Complaint #1: Bad characterization. For no real reason, they've made Chris stupid and Ann even more so.  The whole subplot with Ann trying to get Ron and April to talk to her is the dumbest thing they've ever done with Ann, and Ann is by far the weakest character on the show, story-wise, of any of them. Ann used to be there as a bit of a no-nonsense character who was baffled by the red tape and politics of city government. Now Ann….gives a shit if two people she doesn't even like that much make small talk with her? We have had zero indications to date that Ann is a person with a perverse love of small talk, nor do we have any reason to think she's an attention whore. I think this is an attempt to get Rashida Jones onscreen more, which I can appreciate because she's cute and funny, but if you don't have anything good for her to do, don't just make up out-of-character weirdness that has no relationship to human behavior.  

Also, old Leslie would have asked her mom about her birth first.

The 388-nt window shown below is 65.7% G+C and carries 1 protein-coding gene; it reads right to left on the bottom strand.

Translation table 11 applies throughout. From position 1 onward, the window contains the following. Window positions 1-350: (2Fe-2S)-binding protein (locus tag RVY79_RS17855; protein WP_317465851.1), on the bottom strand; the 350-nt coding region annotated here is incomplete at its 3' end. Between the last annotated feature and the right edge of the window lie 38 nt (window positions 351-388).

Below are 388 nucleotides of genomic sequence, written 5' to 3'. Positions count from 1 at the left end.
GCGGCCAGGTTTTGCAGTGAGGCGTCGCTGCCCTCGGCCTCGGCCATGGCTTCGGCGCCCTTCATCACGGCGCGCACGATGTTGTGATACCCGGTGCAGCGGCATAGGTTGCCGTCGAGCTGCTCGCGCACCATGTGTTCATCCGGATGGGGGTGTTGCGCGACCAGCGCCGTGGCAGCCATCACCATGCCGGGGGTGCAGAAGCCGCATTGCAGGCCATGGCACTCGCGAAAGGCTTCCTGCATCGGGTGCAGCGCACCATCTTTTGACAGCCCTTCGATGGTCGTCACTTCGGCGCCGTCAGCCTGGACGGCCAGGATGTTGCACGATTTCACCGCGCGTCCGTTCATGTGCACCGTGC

Complaint #2: Sentimentality. Old P&R had a healthy sense of humor about Leslie's attachment to the shithole they call Pawnee. One of the best running jokes on the show is how the ungrateful citizens of Pawnee ruin every public meeting by being irrelevant and cranky. Leslie's sense of scale is supposed to be out of wack, even if other parts of her personality are admirable. But now she's giving impassioned speeches about why she loves Pawnee, and instead of it being a joke, we're supposed to get sentimental with her about her fictional town that has been routinely portrayed as Backwardsville, USA? No, thank you. This is especially fucked up in light of the birth certificate storyline—since it was a reference to the President's situation, there's an unpleasant whiff of suggesting that the racist screeching about the birth certificate should be written off as relatively harmless eccentricity instead of a toxin that's eroding our political discourse. That's unforgivable in a show that usually has a swift grasp of the realities of politics.